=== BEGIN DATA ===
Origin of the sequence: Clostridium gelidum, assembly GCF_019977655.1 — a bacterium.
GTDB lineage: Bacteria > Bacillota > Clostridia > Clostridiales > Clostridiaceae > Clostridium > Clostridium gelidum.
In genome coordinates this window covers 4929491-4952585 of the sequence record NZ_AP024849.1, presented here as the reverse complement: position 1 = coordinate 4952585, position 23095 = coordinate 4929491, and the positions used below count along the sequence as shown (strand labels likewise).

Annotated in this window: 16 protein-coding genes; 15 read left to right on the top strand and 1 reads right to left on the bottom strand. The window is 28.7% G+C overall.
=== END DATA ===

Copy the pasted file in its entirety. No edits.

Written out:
Origin of the sequence: Clostridium gelidum, assembly GCF_019977655.1 — a bacterium.
GTDB lineage: Bacteria > Bacillota > Clostridia > Clostridiales > Clostridiaceae > Clostridium > Clostridium gelidum.
In genome coordinates this window covers 4929491-4952585 of the sequence record NZ_AP024849.1, presented here as the reverse complement: position 1 = coordinate 4952585, position 23095 = coordinate 4929491, and the positions used below count along the sequence as shown (strand labels likewise).

Annotated in this window: 16 protein-coding genes; 15 read left to right on the top strand and 1 reads right to left on the bottom strand. The window is 28.7% G+C overall.